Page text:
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I'm looking to do some investigation to know in-out of C# Assembly.(at least 90%)

Can you pls provide any web-link or some e-book which will be helpful in doing so?

Effort wise i've planned for 1 hr daily for next 30 days.

Looking for suggestions about how to go for it.

Thanks.

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closed as not a real question by Sachin Shanbhag, Shekhar_Pro, Julien Roncaglia, Henk Holterman, bmargulies Mar 19 '11 at 21:51

It's difficult to tell what is being asked here. This question is ambiguous, vague, incomplete, overly broad, or rhetorical and cannot be reasonably answered in its current form. For help clarifying this question so that it can be reopened, visit the help center.If this question can be reworded to fit the rules in the help center, please edit the question.

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There is no such thing as C# assemblies. There are .NET assemblies - these can be compiled from any .NET language (F#, VB.NET, COBOL.NET and many more). –  Oded Mar 18 '11 at 10:16
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C# does not have an Assembly. It is used to create assemblies, but it's unclear what your subject is. MS-IL? Assembly config/deployment? –  Henk Holterman Mar 18 '11 at 10:17
    
I meant .NET assemblies only. –  Azodious Mar 18 '11 at 10:38
    
possible duplicate of Learning CIL –  Julien Roncaglia Mar 18 '11 at 13:13

1 Answer 1

.NET assemblies are compiled to Microsoft Common Intermediate Language, CIL, not assembly.

Answers to this question might help you along: Learning CIL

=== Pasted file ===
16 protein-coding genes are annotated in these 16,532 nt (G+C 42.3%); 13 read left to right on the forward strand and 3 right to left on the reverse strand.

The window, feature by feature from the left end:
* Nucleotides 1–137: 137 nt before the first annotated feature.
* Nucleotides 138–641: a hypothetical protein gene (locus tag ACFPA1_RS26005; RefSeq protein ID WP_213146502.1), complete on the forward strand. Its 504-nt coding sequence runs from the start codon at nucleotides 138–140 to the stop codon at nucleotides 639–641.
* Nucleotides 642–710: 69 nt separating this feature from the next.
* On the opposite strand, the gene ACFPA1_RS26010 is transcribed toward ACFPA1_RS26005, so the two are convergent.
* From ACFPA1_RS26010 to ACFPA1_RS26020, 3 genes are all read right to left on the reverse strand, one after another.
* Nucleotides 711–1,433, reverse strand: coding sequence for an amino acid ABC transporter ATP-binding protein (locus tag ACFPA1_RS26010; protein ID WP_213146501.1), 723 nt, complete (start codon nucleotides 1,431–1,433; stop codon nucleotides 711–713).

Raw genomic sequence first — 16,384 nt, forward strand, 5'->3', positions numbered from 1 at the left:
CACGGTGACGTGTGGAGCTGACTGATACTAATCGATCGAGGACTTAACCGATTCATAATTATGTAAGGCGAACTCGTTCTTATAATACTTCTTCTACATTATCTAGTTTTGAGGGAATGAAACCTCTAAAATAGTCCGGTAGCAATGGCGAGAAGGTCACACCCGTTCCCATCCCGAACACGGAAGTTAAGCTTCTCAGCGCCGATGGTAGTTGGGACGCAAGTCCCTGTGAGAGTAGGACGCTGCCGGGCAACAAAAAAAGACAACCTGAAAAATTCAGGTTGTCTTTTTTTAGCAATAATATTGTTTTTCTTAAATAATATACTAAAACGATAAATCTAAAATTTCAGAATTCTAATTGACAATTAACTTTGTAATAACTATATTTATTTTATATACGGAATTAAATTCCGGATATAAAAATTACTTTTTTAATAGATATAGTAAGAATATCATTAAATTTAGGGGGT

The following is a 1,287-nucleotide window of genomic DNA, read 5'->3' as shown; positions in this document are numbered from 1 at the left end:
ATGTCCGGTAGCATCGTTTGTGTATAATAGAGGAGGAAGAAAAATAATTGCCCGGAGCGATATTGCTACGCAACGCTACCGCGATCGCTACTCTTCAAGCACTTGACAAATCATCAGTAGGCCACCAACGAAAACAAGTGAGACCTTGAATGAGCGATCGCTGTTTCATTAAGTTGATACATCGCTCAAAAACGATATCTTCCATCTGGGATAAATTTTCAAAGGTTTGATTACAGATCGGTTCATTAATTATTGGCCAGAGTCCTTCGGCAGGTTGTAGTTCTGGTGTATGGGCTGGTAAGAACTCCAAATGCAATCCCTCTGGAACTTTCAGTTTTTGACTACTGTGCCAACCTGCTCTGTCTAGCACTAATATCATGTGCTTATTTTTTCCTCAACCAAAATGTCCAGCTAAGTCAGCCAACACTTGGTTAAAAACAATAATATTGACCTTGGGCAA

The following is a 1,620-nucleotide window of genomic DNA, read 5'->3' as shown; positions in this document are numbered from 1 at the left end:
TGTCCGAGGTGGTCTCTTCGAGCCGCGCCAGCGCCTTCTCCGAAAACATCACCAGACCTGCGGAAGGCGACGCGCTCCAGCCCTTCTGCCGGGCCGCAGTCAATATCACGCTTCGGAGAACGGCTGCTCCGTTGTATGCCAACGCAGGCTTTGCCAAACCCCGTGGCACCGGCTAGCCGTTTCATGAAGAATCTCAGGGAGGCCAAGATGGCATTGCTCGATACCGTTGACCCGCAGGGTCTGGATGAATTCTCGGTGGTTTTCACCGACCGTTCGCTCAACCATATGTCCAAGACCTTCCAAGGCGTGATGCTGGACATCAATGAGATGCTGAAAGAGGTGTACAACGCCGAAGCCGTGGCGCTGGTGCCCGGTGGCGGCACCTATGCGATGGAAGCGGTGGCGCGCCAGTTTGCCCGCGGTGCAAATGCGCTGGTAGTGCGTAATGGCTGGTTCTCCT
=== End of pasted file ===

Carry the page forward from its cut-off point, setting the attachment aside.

If your objective is to learn from existing .NET Assemblies and how they are coded, you can use a tool like Reflector to peek inside the code.

EDIT
Edited answer to reflect remarks in comment. Nothe that the link pointed correctly to CIL article.

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This answer is misleading, as it's now called CIL, not MSIL. –  Will Vousden Mar 18 '11 at 10:21
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It's still called MSIL. And IL. –  Henk Holterman Mar 18 '11 at 10:25
    
I don't want to learn tooo much of CIL but how C# handles assemblies. what are the different ways a C# program can be written to know about a given .NET assembly. –  Azodious Mar 18 '11 at 10:40
    
You mean the process the compiler uses to convert a C# program to IL? –  Sergi Papaseit Mar 18 '11 at 10:43
    
@Azodious You said you want to "know about a given .NET assembly.".. you can use Reflection classes for that. –  Shekhar_Pro Mar 18 '11 at 10:57

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